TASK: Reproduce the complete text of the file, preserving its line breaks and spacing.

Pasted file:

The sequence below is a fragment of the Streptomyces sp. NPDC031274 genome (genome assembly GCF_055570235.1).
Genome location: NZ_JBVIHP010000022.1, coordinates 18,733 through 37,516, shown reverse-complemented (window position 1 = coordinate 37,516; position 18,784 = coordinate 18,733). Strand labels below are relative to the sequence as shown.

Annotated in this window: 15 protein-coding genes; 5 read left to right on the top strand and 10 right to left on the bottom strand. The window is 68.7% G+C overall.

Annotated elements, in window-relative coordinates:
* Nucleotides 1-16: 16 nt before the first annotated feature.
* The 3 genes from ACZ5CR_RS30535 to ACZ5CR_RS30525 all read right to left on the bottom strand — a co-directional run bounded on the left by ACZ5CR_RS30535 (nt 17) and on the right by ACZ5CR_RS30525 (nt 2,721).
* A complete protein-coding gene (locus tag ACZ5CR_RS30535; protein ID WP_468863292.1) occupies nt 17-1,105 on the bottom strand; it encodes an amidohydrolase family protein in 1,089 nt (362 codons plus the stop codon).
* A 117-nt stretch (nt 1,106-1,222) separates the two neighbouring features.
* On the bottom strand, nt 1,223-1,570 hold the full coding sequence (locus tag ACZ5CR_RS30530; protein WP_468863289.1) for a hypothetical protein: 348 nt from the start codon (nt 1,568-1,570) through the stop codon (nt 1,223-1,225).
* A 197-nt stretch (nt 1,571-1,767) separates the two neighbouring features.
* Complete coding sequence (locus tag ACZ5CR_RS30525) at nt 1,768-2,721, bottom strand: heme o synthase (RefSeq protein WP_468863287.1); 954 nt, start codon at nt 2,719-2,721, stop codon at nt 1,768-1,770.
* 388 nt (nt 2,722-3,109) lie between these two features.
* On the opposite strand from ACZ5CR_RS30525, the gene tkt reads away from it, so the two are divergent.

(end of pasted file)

The sequence below is a fragment of the Streptomyces sp. NPDC031274 genome (genome assembly GCF_055570235.1).
Genome location: NZ_JBVIHP010000022.1, coordinates 18,733 through 37,516, shown reverse-complemented (window position 1 = coordinate 37,516; position 18,784 = coordinate 18,733). Strand labels below are relative to the sequence as shown.

Annotated in this window: 15 protein-coding genes; 5 read left to right on the top strand and 10 right to left on the bottom strand. The window is 68.7% G+C overall.

Annotated elements, in window-relative coordinates:
* Nucleotides 1-16: 16 nt before the first annotated feature.
* The 3 genes from ACZ5CR_RS30535 to ACZ5CR_RS30525 all read right to left on the bottom strand — a co-directional run bounded on the left by ACZ5CR_RS30535 (nt 17) and on the right by ACZ5CR_RS30525 (nt 2,721).
* A complete protein-coding gene (locus tag ACZ5CR_RS30535; protein ID WP_468863292.1) occupies nt 17-1,105 on the bottom strand; it encodes an amidohydrolase family protein in 1,089 nt (362 codons plus the stop codon).
* A 117-nt stretch (nt 1,106-1,222) separates the two neighbouring features.
* On the bottom strand, nt 1,223-1,570 hold the full coding sequence (locus tag ACZ5CR_RS30530; protein WP_468863289.1) for a hypothetical protein: 348 nt from the start codon (nt 1,568-1,570) through the stop codon (nt 1,223-1,225).
* A 197-nt stretch (nt 1,571-1,767) separates the two neighbouring features.
* Complete coding sequence (locus tag ACZ5CR_RS30525) at nt 1,768-2,721, bottom strand: heme o synthase (RefSeq protein WP_468863287.1); 954 nt, start codon at nt 2,719-2,721, stop codon at nt 1,768-1,770.
* 388 nt (nt 2,722-3,109) lie between these two features.
* On the opposite strand from ACZ5CR_RS30525, the gene tkt reads away from it, so the two are divergent.